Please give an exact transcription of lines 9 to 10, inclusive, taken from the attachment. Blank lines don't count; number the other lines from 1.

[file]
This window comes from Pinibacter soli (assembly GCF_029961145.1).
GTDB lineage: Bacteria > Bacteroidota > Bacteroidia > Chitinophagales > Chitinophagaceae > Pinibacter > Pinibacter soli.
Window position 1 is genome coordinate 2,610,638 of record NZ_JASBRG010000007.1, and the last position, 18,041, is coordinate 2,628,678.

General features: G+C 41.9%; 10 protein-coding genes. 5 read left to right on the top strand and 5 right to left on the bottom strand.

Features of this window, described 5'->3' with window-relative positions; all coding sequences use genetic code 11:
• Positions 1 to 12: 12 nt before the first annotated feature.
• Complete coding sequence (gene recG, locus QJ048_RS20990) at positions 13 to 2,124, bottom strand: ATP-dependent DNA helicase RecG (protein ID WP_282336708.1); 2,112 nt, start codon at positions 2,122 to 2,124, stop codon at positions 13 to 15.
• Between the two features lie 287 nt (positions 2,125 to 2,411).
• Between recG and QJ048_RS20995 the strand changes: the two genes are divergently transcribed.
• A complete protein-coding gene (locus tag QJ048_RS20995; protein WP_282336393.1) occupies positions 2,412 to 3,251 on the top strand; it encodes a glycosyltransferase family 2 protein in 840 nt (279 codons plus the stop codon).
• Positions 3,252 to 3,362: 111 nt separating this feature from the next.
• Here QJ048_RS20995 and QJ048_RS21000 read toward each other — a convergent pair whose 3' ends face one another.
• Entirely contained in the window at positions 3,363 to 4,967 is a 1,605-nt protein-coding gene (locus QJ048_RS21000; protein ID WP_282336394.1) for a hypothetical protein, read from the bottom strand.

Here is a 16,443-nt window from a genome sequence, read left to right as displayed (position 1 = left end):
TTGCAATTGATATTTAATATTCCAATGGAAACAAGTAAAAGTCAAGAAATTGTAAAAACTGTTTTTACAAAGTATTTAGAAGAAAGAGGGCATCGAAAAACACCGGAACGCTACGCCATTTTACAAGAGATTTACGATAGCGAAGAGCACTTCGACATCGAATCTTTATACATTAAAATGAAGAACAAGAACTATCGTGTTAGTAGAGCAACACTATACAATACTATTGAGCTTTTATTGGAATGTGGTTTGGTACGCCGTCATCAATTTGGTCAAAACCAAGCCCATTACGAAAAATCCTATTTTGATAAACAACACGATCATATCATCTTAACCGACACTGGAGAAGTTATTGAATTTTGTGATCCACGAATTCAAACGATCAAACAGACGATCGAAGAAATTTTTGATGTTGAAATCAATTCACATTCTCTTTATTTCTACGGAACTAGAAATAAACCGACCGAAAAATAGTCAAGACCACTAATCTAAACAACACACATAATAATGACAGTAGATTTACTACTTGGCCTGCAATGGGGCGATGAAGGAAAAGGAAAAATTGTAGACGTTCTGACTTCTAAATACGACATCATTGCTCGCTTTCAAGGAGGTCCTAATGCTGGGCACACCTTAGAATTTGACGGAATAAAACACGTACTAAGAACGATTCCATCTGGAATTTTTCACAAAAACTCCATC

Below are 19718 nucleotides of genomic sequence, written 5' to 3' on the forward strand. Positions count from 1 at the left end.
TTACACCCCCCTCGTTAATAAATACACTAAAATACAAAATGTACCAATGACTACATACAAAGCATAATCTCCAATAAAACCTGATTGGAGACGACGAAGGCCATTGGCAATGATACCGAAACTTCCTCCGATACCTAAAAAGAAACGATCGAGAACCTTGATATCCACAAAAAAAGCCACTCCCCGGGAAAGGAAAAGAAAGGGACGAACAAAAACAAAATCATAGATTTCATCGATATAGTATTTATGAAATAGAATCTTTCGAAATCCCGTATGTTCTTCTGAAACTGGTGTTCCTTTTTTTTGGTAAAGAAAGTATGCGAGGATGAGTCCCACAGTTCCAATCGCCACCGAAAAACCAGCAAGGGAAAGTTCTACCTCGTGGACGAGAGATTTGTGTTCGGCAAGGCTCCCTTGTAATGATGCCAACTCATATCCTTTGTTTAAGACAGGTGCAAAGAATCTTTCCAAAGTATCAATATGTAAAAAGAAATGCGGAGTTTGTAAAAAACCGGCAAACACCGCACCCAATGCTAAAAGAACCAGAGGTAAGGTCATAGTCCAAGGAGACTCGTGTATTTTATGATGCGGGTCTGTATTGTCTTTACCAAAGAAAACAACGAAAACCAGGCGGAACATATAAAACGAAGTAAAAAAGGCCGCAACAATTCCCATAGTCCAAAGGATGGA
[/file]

• Between recG and QJ048_RS20995 the strand changes: the two genes are divergently transcribed.
• A complete protein-coding gene (locus tag QJ048_RS20995; protein WP_282336393.1) occupies positions 2,412 to 3,251 on the top strand; it encodes a glycosyltransferase family 2 protein in 840 nt (279 codons plus the stop codon).